Gregory Wilpert: Now let me just get back to a couple of them. We don’t have much time left, but one of the issues that you mentioned us the increased natural gas use in the United States, but would that perhaps mean that there’s an increase of methane emissions and wouldn’t you also have to factor in the ways in which that natural gas use is achieved. For example through fracking, which instead perhaps contaminating the water supply instead of the air. Wouldn’t that be a factor, lets say in the United States ?

    Nate Aden: Its a great question and the short answer is that methane emissions have dropped in the United States at the same time that we have increased fracking, total methane emissions have declined. That’s not to say that the methane emissions and other contaminants and pollutants form fracking are not a problem but this assessment is really sort of the tip of the iceberg.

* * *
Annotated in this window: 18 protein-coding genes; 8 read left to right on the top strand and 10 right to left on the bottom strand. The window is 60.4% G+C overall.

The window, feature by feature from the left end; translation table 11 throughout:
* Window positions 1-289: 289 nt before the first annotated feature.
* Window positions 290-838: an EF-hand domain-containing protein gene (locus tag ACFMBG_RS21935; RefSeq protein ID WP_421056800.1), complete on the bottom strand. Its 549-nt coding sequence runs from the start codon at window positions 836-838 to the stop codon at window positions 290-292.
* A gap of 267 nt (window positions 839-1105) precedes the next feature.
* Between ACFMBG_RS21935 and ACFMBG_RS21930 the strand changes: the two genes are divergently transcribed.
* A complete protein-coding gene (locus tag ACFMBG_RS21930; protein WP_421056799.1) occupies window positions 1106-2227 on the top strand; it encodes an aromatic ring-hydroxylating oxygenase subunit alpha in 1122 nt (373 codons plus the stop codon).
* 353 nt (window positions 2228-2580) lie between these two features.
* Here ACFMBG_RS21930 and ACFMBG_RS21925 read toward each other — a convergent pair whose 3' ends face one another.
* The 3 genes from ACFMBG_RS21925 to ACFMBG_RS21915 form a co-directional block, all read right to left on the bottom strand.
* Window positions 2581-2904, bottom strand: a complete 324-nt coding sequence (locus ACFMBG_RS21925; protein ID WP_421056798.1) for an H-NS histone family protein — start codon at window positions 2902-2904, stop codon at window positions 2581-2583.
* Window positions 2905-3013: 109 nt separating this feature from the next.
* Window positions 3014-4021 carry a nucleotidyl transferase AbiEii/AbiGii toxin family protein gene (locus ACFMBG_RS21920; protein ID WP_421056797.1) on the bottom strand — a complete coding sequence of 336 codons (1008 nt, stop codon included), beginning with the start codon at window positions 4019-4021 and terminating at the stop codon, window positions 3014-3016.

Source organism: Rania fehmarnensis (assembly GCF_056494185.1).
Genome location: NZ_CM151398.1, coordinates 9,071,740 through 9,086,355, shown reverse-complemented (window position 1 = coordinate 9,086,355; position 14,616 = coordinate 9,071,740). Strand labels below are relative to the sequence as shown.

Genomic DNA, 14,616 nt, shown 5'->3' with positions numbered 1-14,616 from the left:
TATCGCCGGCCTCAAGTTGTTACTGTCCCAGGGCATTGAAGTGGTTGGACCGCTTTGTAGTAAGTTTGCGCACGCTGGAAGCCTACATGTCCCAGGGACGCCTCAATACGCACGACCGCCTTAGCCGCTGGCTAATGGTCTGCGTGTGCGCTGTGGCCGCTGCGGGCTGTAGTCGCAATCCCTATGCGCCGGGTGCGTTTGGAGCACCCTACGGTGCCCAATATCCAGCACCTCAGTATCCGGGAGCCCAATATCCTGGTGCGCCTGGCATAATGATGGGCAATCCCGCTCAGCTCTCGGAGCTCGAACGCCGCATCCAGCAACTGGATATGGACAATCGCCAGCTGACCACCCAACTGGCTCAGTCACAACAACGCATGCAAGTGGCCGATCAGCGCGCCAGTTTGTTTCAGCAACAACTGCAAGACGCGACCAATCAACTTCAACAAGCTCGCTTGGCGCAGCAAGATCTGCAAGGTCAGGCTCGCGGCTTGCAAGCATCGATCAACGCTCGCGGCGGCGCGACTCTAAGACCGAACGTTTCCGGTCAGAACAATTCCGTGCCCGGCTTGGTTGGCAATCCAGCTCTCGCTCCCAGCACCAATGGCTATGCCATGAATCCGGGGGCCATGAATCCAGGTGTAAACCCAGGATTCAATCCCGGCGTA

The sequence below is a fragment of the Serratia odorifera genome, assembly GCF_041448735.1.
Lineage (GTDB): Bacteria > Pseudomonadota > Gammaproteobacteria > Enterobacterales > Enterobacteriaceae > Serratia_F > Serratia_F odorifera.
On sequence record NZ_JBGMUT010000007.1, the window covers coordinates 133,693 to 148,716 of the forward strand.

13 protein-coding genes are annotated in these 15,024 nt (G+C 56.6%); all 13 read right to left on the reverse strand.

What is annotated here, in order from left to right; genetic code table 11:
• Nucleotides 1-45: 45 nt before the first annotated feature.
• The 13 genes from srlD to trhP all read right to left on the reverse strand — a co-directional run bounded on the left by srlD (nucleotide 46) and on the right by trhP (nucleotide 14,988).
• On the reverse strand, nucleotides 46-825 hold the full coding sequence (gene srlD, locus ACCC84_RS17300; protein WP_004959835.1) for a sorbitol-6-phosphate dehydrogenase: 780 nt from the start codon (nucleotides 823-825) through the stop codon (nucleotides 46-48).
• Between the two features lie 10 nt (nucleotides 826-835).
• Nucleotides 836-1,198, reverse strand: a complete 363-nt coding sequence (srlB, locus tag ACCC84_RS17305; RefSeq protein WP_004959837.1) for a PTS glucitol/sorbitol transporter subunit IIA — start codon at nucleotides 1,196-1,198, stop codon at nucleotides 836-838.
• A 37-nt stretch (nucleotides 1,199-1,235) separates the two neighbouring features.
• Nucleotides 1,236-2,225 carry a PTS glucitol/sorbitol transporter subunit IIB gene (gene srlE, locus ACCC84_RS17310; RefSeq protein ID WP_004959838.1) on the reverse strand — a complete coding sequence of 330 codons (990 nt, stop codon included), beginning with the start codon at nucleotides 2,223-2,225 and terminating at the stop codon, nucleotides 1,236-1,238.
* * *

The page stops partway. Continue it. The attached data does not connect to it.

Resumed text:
Its looking at two very simple variables; carbon emissions and GDP. There’s much more to economics and human development and prosperity than GDP, there’s jobs and other variables. Those are equally important and I’m not saying that GDP is that only thing. Its just that that’s where the data are available right now for looking across countries for this period.

    On the greenhouse gas side; carbon is the largest greenhouse gas that we’re responsible for but of course methane, nitrous oxide, there is a slew of other gases that are equally important. The issue again is just one of data availability. What I focused on in this analysis is energy related CO2 because that is where the data are available internationally through 2014 and generally there is a covariance between energy related CO2 and total greenhouse gas emissions. Certainly that is what we’ve found in the US but this is an area that needs further research in term of both economic and greenhouse gas side of the ledger here.